Consider the word 'future.' Cambridge Dictionary shows the transcriptions /ˈfjuːtʃəʳ/ and /ˈfjuːtʃɚ/. Are they different?


One is the Standard British English pronunciation, and the other is the General American English pronunciation.

In the British pronunciation, you don't pronounce the /r/ after /ə/ unless the next word starts with a vowel. (The superscript /r/ is saying add an /r/ after it if the next word starts with a vowel. Compare the words store /stɔːʳ/ and star /stɑːʳ/.)

In American pronunciation, you combine the vowel /ə/ and the /r/ into a single r-colored vowel represented by /ɚ/.

They're the same phoneme; it's just pronounced differently in British and American English.

  • Isn't that recorded somewhere for everyone to access and learn (known formerly as GR)? – Kris Dec 10 '18 at 8:23
  • Some of the accents in the UK are still rhotic.... see the Wikipedia link in my comment to OP. – Spencer Dec 12 '18 at 17:55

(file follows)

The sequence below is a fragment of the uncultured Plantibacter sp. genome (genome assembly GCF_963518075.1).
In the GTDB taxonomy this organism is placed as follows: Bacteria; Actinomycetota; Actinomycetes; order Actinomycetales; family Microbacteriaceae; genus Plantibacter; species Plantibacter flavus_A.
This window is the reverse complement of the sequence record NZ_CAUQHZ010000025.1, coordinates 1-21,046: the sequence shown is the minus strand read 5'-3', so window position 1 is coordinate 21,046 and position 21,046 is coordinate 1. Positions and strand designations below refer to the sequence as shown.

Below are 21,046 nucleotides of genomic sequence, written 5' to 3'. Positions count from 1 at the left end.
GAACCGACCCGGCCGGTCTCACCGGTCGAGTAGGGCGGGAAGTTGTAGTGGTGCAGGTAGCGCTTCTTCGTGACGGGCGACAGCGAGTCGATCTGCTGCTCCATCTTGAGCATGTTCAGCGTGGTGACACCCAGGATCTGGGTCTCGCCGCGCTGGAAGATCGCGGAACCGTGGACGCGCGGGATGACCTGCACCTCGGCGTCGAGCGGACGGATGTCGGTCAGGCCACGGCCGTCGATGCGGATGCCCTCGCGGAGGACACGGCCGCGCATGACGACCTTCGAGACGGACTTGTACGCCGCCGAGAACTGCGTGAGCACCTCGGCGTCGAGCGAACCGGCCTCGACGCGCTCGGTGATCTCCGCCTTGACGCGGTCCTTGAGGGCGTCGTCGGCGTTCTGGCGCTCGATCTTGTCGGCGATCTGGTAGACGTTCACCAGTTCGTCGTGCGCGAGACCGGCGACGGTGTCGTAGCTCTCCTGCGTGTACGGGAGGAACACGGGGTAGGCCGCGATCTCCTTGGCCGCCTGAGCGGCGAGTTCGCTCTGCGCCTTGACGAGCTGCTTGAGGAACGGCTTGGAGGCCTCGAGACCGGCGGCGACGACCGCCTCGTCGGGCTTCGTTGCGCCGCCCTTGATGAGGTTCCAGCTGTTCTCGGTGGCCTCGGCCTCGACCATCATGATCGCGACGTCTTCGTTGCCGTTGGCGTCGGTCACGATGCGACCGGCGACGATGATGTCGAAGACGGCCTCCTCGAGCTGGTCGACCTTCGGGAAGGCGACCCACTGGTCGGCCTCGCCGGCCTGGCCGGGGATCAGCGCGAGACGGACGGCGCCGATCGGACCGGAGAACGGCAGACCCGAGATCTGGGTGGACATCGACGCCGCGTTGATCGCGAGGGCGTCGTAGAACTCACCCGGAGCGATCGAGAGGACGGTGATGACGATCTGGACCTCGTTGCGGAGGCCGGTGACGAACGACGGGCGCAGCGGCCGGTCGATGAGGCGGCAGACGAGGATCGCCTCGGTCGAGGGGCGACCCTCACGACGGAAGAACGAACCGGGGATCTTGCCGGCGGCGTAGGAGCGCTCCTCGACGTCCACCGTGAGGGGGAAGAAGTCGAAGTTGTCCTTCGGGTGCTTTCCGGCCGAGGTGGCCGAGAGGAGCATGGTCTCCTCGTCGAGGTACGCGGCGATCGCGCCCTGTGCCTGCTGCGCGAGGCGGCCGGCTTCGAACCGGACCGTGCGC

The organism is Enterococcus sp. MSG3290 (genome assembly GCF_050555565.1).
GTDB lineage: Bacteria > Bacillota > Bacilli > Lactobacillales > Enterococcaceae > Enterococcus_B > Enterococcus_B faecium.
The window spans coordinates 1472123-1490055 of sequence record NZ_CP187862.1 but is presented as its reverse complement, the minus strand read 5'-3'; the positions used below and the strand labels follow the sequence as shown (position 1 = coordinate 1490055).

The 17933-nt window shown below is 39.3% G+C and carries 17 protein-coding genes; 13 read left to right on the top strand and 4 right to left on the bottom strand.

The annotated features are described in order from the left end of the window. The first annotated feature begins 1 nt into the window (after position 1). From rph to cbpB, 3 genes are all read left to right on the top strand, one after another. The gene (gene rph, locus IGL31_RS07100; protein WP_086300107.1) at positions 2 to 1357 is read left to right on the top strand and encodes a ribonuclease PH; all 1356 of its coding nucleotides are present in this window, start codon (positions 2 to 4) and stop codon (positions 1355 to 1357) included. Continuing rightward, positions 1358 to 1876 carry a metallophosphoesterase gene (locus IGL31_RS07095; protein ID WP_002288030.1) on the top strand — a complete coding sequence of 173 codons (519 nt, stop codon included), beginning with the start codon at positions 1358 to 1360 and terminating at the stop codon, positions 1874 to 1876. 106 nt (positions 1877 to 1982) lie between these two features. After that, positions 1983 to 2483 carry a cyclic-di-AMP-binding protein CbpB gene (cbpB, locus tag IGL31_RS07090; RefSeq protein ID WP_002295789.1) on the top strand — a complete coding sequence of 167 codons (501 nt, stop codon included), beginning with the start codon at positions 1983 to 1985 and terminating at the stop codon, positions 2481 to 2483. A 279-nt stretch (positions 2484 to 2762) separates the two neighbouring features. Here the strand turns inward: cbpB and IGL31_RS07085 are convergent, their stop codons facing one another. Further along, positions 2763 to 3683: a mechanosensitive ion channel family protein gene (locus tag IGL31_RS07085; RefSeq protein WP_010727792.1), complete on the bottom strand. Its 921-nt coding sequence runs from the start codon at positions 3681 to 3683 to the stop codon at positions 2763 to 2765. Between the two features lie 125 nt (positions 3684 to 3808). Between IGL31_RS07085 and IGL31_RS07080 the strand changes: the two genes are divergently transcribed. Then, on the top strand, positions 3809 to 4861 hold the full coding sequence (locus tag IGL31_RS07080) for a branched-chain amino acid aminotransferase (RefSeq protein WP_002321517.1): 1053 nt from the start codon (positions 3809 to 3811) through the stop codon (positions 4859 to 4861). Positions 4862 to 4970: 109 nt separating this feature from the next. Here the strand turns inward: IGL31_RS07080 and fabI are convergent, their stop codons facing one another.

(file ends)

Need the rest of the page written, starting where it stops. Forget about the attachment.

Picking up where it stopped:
• @Spencer: And some accents in the US are non-rhotic. And there are different pronunciations of /r/ in the U.S, even among the rhotic speakers. I should probably say Standard British Pronunciation and General American Pronunciation, to make it clearer. – Peter Shor Dec 12 '18 at 20:00
  • And Ireland is mostly rhotic where Australia is mostly non-rhotic (but apparently changing). I'd have just presented it as rhotic vs. nonrhotic and then parenthetically mentioned the general tendencies in British versus American English, but what the heck, it's your answer. – Spencer Dec 12 '18 at 20:39
  • @Spencer: I don't think it's just rhotic vs. non-rhotic. Scotland is rhotic, but supposedly pronounces future as /ˈfjuːtʃər/ rather than /ˈˈfjuːtʃɚ/. See Wikipedia. – Peter Shor Dec 15 '18 at 18:35

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